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Here's how you can help the victims of the Australian wildfires

Posted: 3:20 PM, Jan 07, 2020
Updated: 2020-01-08 13:27:03-05
Here's how you can help the victims of the Australian wildfires

Wildfires have scorched millions of acres across Australia and there isn’t an end in sight.

This bushfire season is being considered the country's most devastating. So far, about 13.35 million acres have burned, more than 1,400 homes have been destroyed and at least 23 people have been killed in the fires, CBS News reported Monday.

Perhaps more devastating is the impact on the country’s wildlife. The University of Sydney estimates that about 480 million animals have been killed since the bushfires started in New South Wales in September, including kangaroos, wallabies and koalas. The 480 million figure includes mammals, birds and reptiles, but doesn’t include insects, bats or frogs. The university says the true loss of animal life is likely to be much higher.

Financially, the Insurance Council of Australia says the fires have caused an estimated 700 million Australian dollars ($485 million) in damage, reports The Associated Press.

That astounding number and the heartbreaking images coming out of the country can make you feel helpless, but there are different ways Americans can help from the other side of the world. Here are a few:

Helping evacuees:

You can donate to the Australian Red Cross, which is supporting thousands of people in evacuation centers and recovery hubs. Donations go towards recovery programs and emergency assistance. They also contribute to funding for training, equipment, logistics and coordination of volunteers.

Salvation Army Australia is also accepting donations to help fund its teams that are responding to the devastating fires. Leaders of the organization says their teams are providing meals to evacuees and frontline responders and will continue to provide whatever support is needed as the situation develops.

Foodbank Austrailia , the largest food relief organization in Australia, is also accepting donations. CEO Brianna Casey agrees with Victorian Premier Daniel Andrews in saying that monetary donations are preferred over clothes or food, because organizers don’t have the time, space or people sort through items, 7 News reports.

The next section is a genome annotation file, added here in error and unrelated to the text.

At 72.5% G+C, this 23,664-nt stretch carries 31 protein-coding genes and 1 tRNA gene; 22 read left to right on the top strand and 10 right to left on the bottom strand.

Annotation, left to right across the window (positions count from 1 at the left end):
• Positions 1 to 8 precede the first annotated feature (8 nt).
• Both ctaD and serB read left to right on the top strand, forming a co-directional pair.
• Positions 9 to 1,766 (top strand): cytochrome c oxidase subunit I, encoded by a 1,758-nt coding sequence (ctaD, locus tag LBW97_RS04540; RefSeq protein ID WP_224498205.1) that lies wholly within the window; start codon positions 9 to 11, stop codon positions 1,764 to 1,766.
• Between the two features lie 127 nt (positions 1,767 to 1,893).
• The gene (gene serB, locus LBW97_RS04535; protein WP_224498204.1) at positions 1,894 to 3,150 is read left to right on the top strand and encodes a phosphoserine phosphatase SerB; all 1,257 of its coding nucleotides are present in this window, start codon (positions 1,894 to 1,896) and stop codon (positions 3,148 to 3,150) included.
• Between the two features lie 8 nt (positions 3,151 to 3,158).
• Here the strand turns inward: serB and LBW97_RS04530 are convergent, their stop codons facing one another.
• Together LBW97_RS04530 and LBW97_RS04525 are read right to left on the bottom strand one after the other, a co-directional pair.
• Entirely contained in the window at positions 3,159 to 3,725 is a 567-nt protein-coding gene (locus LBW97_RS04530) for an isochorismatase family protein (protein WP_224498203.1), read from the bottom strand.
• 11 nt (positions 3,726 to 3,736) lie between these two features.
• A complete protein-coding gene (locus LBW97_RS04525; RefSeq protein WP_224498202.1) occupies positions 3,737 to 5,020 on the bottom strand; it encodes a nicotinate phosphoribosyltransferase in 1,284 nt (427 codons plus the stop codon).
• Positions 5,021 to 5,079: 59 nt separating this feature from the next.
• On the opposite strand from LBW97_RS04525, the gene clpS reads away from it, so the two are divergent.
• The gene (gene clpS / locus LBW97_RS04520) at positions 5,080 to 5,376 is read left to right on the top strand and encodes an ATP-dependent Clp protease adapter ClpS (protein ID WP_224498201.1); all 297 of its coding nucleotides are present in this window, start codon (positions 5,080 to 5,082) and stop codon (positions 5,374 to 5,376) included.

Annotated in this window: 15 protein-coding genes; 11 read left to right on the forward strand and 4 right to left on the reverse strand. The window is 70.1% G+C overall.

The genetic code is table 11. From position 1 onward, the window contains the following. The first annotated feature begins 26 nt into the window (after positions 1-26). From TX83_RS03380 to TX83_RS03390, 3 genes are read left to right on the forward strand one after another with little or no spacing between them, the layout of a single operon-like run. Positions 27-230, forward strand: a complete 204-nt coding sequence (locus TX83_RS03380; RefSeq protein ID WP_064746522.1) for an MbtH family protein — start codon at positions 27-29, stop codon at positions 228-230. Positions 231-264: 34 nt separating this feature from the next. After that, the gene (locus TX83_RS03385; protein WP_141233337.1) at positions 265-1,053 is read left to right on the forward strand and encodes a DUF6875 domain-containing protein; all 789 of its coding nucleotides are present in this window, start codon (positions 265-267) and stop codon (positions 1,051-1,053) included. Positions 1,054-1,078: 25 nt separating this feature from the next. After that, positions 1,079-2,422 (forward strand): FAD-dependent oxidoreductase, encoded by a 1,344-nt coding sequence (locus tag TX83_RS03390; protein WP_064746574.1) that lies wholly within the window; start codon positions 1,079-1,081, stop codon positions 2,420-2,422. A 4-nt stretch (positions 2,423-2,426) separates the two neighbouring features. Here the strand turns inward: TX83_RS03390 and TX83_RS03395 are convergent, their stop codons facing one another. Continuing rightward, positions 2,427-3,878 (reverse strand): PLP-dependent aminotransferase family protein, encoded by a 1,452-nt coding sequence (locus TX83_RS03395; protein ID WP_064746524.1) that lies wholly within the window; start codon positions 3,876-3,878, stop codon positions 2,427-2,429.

Helping Australian firefighters

With many Australian firefighters being unpaid volunteers, it’s important to support those who run towards emergencies like the wildfires. You can donate to Country Fire Authority (CFA) here or the New South Wales (NSW) Rural Fire Service here.

You can also donate through Australian actress Celeste Barber’s Facebook fundraiser, which is raising money for the NSW Rural Fire Service and the Brigade Donations Fund.

The Rural Fire Brigades Association in Queensland is also accepting donations to aid the crews fighting the fires in northeast Australia.

Helping wildlife:

World Wildlife Fund Australia is accepting donations that will be used to care for injured wildlife and, once the fires have cleared, restore the habitats in which they live.

Port Macquarie Koala Hospital’s is still taking donations, even though they’ve far exceeded their $25,000 goal. The hospital has rescued and treated many koalas that suffered severe burns in the fires. Funds raised will be used to install drinking stations in burnt areas to help wildlife searching for water and to establish a wild koala breeding program to make sure the species survives the natural disaster, CBS News reports.

You can also donate to RSPCA New South Wales, which is helping to protect pets and livestock in the areas affected by the fires.